This post is a revised version of a letter I wrote to PEI poet Jane Ledwell after I read her new book, Return of the Wild Goose, with its central subject of Katherine Hughes (1876-1925), born and raised on PEI. Return of the Wild Goose is not only an exploration […]
[S]he solemnly celebrates the struggle, often painful, often joyous, to nurture one’s children, protect one’s people, and be part of the renaissance of one’s culture. In “Knit” she writes of unravelling “knots between when we come into this world sacred / and sacred take our leave.”
Brian’s knowledge of the natural world, garnered over a lifetime, is exemplary. That knowledge is based mostly in Nova Scotia, but also gathered from his early years in and return visits to his native New Brunswick, and from field trips in Alberta, Nebraska, and Ireland.
Then, on his last day here, another snowstorm struck. This one so severe that our lane was three- and four-feet deep in snow. As the saying goes, “the Island was shut down,” plows too busy with essential roads and parking lots to clear private lanes.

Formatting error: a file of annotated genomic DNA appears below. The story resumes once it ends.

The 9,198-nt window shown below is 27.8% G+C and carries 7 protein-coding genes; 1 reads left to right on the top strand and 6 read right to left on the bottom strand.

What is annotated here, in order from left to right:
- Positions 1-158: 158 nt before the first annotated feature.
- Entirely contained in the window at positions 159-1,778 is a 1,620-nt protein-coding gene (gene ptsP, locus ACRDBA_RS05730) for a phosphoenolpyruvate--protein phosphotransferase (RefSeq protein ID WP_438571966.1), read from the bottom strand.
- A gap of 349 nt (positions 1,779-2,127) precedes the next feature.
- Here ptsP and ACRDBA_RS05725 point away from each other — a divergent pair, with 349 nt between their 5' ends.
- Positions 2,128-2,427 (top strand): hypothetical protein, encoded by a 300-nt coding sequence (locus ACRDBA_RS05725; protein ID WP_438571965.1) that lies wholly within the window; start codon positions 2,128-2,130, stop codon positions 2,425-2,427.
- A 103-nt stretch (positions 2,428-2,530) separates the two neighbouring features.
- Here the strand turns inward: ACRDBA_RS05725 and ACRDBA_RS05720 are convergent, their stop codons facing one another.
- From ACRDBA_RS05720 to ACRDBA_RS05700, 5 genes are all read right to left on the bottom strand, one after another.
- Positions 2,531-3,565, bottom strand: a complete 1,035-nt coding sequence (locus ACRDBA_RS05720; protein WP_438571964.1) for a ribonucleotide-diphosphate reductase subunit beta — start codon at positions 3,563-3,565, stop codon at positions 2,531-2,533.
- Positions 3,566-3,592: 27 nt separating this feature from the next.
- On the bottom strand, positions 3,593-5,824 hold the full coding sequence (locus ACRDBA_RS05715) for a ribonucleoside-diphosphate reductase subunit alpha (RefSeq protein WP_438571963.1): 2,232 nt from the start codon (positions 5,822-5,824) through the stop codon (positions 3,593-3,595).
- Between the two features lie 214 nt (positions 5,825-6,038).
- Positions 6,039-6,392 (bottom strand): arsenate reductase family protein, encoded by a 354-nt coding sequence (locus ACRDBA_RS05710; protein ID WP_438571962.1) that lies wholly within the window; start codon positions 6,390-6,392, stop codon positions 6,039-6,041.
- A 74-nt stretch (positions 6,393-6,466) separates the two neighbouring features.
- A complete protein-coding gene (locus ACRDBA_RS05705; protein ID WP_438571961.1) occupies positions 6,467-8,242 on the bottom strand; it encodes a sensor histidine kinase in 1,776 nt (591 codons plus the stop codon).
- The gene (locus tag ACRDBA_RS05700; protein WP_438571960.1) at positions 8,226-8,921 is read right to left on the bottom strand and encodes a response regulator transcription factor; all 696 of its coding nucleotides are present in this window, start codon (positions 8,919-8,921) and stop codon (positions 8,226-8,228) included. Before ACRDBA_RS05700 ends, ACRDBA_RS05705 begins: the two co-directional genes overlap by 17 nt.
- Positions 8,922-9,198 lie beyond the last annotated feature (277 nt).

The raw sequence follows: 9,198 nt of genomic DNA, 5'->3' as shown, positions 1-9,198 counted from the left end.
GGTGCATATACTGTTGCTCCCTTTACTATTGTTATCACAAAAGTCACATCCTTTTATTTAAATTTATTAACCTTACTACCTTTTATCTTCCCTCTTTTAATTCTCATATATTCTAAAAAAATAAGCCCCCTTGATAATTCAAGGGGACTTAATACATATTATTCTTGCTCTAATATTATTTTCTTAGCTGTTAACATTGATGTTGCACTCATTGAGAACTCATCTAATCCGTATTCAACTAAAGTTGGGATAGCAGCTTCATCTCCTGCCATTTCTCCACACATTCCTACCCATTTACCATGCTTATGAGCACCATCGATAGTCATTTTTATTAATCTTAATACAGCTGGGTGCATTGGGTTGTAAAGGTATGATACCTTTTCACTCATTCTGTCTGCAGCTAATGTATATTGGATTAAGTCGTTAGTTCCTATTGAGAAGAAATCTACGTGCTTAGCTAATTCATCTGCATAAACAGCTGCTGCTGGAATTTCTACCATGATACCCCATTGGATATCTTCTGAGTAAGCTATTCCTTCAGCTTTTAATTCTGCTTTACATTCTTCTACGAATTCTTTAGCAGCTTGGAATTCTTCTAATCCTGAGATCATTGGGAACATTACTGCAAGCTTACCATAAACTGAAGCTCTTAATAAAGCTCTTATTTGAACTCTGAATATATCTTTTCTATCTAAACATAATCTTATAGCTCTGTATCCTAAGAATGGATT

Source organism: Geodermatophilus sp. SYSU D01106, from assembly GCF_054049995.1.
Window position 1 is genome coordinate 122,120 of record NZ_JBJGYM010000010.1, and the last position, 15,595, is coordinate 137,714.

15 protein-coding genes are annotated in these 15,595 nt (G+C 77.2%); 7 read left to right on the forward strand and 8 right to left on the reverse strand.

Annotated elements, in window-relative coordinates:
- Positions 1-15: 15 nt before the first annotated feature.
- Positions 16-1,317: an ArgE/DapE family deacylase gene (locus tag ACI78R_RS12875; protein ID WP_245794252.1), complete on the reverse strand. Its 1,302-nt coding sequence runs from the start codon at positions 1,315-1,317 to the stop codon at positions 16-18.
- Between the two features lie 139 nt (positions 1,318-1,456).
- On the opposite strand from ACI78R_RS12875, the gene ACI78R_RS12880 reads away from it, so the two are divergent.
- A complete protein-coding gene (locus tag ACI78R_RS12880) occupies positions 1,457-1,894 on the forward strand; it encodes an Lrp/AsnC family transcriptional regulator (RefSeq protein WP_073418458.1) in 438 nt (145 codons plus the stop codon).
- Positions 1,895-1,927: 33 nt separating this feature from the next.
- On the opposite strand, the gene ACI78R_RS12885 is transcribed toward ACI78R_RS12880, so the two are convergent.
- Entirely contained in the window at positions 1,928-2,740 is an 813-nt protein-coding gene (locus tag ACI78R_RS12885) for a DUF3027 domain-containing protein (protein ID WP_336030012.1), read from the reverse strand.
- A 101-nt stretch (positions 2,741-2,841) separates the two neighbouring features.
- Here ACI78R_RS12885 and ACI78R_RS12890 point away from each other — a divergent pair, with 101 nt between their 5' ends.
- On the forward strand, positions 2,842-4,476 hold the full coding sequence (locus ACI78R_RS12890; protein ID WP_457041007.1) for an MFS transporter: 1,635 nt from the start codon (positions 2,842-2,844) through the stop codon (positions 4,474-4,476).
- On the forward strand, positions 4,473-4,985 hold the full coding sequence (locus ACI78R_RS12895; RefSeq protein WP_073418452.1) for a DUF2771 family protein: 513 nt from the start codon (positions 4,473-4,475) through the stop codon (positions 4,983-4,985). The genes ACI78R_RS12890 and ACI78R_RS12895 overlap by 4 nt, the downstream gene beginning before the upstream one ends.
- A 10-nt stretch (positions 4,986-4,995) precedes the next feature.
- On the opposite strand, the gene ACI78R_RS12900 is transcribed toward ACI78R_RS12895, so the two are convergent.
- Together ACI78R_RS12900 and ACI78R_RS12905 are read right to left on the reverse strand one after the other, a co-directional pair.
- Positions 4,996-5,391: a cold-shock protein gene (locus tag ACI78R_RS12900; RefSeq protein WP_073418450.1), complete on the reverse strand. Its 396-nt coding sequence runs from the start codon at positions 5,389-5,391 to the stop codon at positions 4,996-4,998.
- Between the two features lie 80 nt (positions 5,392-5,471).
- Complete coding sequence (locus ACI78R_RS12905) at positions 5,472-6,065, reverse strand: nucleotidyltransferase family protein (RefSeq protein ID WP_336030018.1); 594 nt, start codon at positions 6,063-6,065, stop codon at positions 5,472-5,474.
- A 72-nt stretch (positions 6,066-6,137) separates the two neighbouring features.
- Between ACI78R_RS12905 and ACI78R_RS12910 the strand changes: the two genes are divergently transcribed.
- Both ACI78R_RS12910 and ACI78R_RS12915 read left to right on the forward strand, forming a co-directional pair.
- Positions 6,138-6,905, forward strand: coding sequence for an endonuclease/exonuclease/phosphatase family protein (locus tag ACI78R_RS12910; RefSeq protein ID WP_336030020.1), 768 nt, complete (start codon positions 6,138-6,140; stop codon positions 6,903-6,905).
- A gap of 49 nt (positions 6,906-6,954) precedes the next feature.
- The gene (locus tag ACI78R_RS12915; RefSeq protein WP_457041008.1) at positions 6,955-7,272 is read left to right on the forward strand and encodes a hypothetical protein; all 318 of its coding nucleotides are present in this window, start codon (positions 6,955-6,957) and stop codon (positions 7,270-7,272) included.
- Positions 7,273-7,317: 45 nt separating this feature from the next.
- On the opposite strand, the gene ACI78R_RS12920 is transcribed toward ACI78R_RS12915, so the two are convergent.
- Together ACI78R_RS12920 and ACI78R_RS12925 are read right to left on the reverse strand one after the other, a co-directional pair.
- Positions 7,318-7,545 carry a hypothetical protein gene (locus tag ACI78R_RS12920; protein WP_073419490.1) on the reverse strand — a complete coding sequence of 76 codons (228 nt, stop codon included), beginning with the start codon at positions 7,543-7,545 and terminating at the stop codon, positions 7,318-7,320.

There is no nostalgia for the past, rather, the trials, sufferings, redemptions, and blessings of his era.
Many people, hearing about my surgery, want to know why I needed it. Sometimes I hark way back to early childhood and my love of jumping out of trees, and the countless hours in a Yogi Berra catcher’s crouch playing toss or a shortstop’s stoop on the diamond.
The launch of my new poetry book, Jeopardy, last night in Charlottetown was one of the loveliest occasions of my life. Not because I was centre stage for an hour, but because of all the amazing and cherished people who were there and with whom I could share the moment – from the people I’ve known since my first season on PEI thirty-five years ago, to those I’ve come to know this past year. The occasion was so wonderful because I could thank them for enriching my life and my writing with their own efforts and achievements, their inspiring contributions to the community, their life stories, their great hearts, minds, and spirits. I also thank those people who couldn’t be there and sent me kind messages.
Reflections on a long friendship, life in British Columbia in the 1970s, and Chuck Brickley’s new book of haiku, earthshine.